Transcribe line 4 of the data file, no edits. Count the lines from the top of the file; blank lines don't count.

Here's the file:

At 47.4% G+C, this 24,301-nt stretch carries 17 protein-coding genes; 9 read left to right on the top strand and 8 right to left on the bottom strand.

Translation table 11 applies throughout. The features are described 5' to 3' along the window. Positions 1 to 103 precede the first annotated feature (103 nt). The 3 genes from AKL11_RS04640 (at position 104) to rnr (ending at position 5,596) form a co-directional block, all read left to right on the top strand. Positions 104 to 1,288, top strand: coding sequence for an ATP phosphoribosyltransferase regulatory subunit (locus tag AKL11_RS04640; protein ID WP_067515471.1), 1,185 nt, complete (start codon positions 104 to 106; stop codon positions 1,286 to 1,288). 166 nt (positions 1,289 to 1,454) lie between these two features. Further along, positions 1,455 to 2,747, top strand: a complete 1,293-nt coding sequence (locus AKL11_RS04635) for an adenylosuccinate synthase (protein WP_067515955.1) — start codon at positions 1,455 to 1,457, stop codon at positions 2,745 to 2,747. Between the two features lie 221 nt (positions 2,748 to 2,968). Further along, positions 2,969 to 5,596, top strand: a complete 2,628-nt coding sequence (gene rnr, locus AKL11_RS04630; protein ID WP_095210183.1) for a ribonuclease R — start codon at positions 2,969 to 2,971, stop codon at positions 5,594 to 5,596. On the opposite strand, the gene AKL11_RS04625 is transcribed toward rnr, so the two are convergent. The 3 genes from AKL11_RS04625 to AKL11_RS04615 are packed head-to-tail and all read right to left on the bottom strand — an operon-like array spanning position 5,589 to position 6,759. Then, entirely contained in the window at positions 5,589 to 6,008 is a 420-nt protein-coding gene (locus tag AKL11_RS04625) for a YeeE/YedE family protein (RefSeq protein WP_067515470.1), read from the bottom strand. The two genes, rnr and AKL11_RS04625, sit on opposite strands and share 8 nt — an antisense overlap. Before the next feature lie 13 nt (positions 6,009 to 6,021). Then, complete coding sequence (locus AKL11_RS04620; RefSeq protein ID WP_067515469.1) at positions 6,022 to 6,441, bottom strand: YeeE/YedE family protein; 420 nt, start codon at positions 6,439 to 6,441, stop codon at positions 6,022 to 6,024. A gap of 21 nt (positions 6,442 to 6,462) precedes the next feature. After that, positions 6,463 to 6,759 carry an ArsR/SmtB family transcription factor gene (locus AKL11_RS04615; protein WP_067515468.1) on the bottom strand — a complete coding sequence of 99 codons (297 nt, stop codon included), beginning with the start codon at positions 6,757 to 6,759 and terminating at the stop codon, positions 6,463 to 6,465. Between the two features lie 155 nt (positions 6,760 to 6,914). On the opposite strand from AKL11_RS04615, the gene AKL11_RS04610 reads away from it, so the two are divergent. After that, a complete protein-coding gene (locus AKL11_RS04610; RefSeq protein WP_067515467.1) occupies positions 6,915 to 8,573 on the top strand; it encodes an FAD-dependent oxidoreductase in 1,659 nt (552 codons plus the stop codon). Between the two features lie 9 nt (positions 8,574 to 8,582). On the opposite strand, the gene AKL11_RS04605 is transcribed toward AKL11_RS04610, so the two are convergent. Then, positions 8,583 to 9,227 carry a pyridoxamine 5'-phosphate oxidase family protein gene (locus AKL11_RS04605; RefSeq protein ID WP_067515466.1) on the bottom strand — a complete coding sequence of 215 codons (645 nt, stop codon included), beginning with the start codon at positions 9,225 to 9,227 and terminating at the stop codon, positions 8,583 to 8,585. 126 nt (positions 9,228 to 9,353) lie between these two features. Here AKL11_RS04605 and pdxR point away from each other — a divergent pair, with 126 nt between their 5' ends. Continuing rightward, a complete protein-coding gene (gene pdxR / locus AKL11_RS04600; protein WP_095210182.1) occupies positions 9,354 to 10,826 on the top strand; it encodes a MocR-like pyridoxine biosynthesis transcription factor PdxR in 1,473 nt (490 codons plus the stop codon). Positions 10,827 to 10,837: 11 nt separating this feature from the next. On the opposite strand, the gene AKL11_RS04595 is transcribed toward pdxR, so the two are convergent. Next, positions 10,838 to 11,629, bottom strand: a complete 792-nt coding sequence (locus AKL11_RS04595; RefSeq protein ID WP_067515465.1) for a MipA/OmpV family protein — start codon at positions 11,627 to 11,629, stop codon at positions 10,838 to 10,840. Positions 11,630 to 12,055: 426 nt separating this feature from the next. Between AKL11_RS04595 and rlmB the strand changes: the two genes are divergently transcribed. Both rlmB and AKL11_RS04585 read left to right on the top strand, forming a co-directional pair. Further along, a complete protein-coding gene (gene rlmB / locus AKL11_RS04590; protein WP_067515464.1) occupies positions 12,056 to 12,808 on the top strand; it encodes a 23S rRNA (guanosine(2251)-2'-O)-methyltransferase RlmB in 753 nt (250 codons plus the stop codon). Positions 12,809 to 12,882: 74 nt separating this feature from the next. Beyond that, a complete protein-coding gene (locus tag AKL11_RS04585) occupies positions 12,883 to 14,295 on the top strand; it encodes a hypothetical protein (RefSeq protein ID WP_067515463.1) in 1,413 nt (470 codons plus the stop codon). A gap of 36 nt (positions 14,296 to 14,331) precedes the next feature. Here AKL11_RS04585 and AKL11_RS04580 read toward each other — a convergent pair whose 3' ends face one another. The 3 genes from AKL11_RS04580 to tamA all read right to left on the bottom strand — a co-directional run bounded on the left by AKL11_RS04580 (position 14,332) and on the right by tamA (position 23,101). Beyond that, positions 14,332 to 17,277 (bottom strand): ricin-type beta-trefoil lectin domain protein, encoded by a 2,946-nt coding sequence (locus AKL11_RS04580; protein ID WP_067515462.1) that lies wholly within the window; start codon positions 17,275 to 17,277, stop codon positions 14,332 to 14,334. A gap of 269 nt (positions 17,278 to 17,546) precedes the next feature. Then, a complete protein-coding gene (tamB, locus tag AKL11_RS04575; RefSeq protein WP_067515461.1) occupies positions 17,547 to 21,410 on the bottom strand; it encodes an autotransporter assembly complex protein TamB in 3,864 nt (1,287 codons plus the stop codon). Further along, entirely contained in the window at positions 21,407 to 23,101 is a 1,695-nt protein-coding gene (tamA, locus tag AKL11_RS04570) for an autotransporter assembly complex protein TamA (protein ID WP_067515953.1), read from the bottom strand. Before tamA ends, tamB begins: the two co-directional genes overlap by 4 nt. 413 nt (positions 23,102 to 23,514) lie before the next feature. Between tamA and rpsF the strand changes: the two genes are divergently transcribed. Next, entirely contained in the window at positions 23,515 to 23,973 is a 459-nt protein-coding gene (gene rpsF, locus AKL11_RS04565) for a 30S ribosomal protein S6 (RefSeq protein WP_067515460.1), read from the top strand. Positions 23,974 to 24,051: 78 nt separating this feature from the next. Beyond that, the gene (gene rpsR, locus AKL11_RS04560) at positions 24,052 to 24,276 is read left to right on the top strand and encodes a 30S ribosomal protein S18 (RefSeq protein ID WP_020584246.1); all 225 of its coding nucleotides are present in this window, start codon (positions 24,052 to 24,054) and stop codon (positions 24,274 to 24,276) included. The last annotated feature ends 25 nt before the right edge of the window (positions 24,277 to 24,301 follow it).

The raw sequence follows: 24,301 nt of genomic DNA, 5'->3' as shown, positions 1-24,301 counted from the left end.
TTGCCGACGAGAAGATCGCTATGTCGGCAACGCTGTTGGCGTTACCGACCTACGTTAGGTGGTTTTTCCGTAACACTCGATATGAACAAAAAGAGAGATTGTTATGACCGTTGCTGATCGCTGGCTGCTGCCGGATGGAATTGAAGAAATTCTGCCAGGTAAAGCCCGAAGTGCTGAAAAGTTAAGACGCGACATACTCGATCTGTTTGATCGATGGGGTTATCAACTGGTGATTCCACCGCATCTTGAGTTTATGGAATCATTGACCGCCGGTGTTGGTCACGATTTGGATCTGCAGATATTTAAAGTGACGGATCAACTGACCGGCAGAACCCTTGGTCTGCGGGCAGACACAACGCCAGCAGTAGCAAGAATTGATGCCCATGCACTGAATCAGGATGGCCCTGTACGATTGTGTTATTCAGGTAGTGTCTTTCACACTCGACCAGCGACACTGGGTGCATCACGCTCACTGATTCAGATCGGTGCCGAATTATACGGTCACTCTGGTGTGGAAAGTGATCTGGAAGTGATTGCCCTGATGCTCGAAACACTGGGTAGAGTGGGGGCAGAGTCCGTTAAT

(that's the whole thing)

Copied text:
TTGCCGACGAGAAGATCGCTATGTCGGCAACGCTGTTGGCGTTACCGACCTACGTTAGGTGGTTTTTCCGTAACACTCGATATGAACAAAAAGAGAGATTGTTATGACCGTTGCTGATCGCTGGCTGCTGCCGGATGGAATTGAAGAAATTCTGCCAGGTAAAGCCCGAAGTGCTGAAAAGTTAAGACGCGACATACTCGATCTGTTTGATCGATGGGGTTATCAACTGGTGATTCCACCGCATCTTGAGTTTATGGAATCATTGACCGCCGGTGTTGGTCACGATTTGGATCTGCAGATATTTAAAGTGACGGATCAACTGACCGGCAGAACCCTTGGTCTGCGGGCAGACACAACGCCAGCAGTAGCAAGAATTGATGCCCATGCACTGAATCAGGATGGCCCTGTACGATTGTGTTATTCAGGTAGTGTCTTTCACACTCGACCAGCGACACTGGGTGCATCACGCTCACTGATTCAGATCGGTGCCGAATTATACGGTCACTCTGGTGTGGAAAGTGATCTGGAAGTGATTGCCCTGATGCTCGAAACACTGGGTAGAGTGGGGGCAGAGTCCGTTAAT